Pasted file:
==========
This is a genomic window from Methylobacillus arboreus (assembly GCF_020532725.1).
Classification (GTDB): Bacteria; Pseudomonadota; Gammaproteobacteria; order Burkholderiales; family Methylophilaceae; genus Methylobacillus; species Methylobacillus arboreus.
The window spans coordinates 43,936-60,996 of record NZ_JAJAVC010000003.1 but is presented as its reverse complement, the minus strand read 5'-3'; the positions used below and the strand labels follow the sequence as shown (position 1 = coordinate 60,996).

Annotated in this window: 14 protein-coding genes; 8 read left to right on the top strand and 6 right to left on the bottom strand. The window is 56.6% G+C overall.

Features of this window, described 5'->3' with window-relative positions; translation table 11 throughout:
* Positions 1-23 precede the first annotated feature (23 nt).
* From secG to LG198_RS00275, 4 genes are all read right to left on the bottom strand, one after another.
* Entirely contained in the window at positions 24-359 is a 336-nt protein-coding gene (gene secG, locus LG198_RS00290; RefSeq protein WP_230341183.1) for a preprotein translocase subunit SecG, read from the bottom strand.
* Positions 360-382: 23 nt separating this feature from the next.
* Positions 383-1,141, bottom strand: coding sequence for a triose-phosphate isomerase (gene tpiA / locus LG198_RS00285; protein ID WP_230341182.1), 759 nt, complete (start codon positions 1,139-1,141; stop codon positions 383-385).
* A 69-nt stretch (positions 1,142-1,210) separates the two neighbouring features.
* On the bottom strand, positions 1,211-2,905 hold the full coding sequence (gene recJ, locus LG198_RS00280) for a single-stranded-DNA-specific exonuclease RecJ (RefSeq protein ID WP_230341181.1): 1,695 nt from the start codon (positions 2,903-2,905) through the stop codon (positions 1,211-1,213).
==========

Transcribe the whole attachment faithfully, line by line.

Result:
This is a genomic window from Methylobacillus arboreus (assembly GCF_020532725.1).
Classification (GTDB): Bacteria; Pseudomonadota; Gammaproteobacteria; order Burkholderiales; family Methylophilaceae; genus Methylobacillus; species Methylobacillus arboreus.
The window spans coordinates 43,936-60,996 of record NZ_JAJAVC010000003.1 but is presented as its reverse complement, the minus strand read 5'-3'; the positions used below and the strand labels follow the sequence as shown (position 1 = coordinate 60,996).

Annotated in this window: 14 protein-coding genes; 8 read left to right on the top strand and 6 right to left on the bottom strand. The window is 56.6% G+C overall.

Features of this window, described 5'->3' with window-relative positions; translation table 11 throughout:
* Positions 1-23 precede the first annotated feature (23 nt).
* From secG to LG198_RS00275, 4 genes are all read right to left on the bottom strand, one after another.
* Entirely contained in the window at positions 24-359 is a 336-nt protein-coding gene (gene secG, locus LG198_RS00290; RefSeq protein WP_230341183.1) for a preprotein translocase subunit SecG, read from the bottom strand.
* Positions 360-382: 23 nt separating this feature from the next.
* Positions 383-1,141, bottom strand: coding sequence for a triose-phosphate isomerase (gene tpiA / locus LG198_RS00285; protein ID WP_230341182.1), 759 nt, complete (start codon positions 1,139-1,141; stop codon positions 383-385).
* A 69-nt stretch (positions 1,142-1,210) separates the two neighbouring features.
* On the bottom strand, positions 1,211-2,905 hold the full coding sequence (gene recJ, locus LG198_RS00280) for a single-stranded-DNA-specific exonuclease RecJ (RefSeq protein ID WP_230341181.1): 1,695 nt from the start codon (positions 2,903-2,905) through the stop codon (positions 1,211-1,213).